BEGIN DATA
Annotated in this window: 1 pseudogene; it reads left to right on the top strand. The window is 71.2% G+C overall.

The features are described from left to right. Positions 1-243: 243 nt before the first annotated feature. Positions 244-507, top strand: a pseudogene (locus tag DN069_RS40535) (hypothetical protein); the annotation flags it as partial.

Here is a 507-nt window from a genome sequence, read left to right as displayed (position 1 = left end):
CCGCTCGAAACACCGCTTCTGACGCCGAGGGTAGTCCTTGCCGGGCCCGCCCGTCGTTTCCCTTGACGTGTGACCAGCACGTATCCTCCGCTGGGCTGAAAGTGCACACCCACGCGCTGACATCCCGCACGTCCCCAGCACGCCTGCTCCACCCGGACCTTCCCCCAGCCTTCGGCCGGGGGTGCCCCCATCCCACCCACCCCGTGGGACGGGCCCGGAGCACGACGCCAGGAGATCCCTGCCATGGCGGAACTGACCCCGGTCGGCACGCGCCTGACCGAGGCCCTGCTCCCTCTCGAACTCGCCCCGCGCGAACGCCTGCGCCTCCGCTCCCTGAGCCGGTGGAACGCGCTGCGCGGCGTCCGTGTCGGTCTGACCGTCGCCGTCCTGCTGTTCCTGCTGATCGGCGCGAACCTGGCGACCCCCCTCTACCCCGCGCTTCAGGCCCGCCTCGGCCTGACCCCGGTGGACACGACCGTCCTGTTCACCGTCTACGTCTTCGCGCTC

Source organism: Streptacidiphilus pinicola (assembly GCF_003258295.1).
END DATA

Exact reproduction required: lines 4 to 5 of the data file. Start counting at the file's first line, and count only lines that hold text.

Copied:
CCGCTCGAAACACCGCTTCTGACGCCGAGGGTAGTCCTTGCCGGGCCCGCCCGTCGTTTCCCTTGACGTGTGACCAGCACGTATCCTCCGCTGGGCTGAAAGTGCACACCCACGCGCTGACATCCCGCACGTCCCCAGCACGCCTGCTCCACCCGGACCTTCCCCCAGCCTTCGGCCGGGGGTGCCCCCATCCCACCCACCCCGTGGGACGGGCCCGGAGCACGACGCCAGGAGATCCCTGCCATGGCGGAACTGACCCCGGTCGGCACGCGCCTGACCGAGGCCCTGCTCCCTCTCGAACTCGCCCCGCGCGAACGCCTGCGCCTCCGCTCCCTGAGCCGGTGGAACGCGCTGCGCGGCGTCCGTGTCGGTCTGACCGTCGCCGTCCTGCTGTTCCTGCTGATCGGCGCGAACCTGGCGACCCCCCTCTACCCCGCGCTTCAGGCCCGCCTCGGCCTGACCCCGGTGGACACGACCGTCCTGTTCACCGTCTACGTCTTCGCGCTC

Source organism: Streptacidiphilus pinicola (assembly GCF_003258295.1).